Historically, the donkey was
never used extensively in Britain – except in Ireland, where it became the
principal draught animal for cottagers and smallholders throughout the country.
Eggs and butter, which were the
chief produce of the widespread small farms, were brought to market weekly by a
patient donkey harnessed to a small cart, usually driven by the farmer's wife.
While some breeders refer to
their donkeys as “Irish” and others as “English”, they are essentially the same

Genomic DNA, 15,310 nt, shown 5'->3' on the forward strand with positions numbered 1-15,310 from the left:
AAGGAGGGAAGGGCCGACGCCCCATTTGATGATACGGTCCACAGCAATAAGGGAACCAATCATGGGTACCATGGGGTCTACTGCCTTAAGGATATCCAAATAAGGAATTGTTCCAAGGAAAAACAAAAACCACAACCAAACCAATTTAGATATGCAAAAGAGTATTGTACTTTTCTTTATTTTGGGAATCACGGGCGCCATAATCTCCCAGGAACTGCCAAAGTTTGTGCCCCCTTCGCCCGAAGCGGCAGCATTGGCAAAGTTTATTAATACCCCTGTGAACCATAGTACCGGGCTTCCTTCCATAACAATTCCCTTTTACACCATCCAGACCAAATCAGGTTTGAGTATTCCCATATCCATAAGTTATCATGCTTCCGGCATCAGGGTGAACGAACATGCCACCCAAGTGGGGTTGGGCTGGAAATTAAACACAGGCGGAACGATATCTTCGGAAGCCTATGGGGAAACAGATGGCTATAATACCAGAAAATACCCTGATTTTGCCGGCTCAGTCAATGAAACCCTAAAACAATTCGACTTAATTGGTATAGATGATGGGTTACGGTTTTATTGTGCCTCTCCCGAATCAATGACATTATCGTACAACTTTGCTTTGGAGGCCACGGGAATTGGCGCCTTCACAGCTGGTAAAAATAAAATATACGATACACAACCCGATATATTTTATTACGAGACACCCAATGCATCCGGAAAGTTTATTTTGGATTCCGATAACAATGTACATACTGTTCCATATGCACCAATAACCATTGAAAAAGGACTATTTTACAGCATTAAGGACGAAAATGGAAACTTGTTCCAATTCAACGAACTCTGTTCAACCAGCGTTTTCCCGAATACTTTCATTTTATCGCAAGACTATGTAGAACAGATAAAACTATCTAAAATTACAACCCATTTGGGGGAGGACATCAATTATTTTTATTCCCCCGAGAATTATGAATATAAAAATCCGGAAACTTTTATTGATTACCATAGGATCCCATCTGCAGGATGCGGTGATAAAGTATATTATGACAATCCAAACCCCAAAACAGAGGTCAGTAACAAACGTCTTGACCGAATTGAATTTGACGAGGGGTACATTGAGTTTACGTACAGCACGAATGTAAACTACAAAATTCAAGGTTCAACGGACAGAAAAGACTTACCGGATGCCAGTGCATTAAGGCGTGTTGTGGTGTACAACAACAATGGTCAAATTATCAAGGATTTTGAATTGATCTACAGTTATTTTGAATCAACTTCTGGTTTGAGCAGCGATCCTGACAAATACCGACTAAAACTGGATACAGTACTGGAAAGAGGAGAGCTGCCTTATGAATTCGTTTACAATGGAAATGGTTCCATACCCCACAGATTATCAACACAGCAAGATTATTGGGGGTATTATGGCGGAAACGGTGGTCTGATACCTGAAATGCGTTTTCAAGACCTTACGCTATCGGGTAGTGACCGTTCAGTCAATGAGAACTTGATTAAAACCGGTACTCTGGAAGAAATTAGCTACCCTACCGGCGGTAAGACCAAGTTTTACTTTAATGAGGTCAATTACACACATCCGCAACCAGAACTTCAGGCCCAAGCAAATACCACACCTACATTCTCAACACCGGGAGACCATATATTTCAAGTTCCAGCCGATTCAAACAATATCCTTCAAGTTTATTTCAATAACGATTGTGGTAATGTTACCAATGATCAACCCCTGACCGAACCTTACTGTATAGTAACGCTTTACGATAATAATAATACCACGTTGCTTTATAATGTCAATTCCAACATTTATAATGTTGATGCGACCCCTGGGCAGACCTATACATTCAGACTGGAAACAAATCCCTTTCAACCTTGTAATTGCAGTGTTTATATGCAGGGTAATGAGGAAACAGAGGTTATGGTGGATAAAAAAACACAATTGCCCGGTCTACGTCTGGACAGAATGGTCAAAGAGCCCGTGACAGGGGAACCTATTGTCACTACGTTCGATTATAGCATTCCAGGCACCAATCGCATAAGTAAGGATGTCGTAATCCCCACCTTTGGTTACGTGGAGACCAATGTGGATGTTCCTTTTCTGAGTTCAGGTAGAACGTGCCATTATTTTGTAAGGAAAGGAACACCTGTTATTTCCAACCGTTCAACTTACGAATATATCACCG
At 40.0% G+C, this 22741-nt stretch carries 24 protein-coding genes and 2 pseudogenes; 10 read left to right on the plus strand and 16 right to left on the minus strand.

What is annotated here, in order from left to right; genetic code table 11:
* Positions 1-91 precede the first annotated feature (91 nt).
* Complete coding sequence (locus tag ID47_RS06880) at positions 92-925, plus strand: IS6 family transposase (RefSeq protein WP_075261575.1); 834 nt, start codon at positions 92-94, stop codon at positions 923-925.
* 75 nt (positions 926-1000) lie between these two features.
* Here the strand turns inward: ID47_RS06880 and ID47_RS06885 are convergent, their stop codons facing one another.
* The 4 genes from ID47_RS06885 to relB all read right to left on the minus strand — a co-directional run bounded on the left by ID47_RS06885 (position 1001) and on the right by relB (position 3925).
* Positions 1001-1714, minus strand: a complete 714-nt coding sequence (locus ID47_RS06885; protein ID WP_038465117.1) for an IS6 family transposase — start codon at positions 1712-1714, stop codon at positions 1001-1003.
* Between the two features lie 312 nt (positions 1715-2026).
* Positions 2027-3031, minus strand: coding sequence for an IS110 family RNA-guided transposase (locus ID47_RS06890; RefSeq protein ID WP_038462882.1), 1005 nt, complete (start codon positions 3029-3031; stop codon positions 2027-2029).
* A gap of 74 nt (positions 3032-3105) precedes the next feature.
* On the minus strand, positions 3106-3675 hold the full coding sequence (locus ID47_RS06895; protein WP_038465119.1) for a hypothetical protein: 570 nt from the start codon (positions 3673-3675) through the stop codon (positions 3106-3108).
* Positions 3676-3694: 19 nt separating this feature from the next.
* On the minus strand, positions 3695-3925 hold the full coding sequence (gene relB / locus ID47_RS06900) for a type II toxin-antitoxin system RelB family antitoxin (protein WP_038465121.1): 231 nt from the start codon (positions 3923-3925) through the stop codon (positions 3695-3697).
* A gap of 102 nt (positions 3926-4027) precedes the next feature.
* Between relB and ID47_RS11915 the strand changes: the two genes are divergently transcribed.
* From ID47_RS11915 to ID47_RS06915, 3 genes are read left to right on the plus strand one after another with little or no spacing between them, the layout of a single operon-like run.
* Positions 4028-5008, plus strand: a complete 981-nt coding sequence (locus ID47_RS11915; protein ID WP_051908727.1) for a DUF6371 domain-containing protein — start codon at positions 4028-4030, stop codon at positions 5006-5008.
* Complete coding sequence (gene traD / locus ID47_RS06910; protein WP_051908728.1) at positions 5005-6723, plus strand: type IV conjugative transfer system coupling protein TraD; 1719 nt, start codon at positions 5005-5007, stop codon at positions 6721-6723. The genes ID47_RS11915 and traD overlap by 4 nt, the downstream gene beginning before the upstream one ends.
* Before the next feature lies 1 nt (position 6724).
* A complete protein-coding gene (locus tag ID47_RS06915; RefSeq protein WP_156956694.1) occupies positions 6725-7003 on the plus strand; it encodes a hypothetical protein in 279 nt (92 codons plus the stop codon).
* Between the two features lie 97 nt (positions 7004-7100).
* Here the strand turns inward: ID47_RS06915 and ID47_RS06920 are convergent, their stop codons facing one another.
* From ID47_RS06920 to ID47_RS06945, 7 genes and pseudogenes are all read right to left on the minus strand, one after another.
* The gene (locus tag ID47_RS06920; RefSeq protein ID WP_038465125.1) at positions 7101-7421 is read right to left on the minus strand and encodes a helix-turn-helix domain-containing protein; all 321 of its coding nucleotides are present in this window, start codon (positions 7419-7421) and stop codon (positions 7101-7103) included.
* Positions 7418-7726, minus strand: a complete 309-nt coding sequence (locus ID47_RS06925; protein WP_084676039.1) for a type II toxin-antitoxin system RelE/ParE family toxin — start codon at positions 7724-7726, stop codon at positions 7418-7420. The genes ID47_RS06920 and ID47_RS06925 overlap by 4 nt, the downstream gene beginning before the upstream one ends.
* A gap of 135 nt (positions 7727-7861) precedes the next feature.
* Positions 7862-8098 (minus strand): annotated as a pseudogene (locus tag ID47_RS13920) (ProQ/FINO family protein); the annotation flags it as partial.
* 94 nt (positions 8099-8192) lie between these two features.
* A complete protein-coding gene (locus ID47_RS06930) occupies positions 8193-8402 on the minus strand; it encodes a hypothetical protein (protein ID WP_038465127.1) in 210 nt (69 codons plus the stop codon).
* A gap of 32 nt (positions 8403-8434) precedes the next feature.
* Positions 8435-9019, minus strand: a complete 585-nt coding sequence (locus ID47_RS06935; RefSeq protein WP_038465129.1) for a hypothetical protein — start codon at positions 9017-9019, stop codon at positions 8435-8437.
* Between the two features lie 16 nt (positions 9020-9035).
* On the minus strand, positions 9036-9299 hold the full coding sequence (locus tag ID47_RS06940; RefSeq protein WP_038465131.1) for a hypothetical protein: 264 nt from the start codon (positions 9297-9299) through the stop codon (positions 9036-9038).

breed and are grouped as English/Irish by the Donkey Society of New Zealand.
Since the early 1990’s, a
number of these small donkeys have been imported into New Zealand, and they are
now firmly established and are being bred in a number of studs. Pure
English/Irish donkeys are no more than 11 hands (44 inches or 111.76
centimeters) in height, and are often referred to as “Miniatures.” They come in a variety of colors.
The breed is today probably
the most sought-after donkey in New Zealand.
Content and Photo Source: New
Zealand rare Breeds (http://www.rarebreeds.co.nz/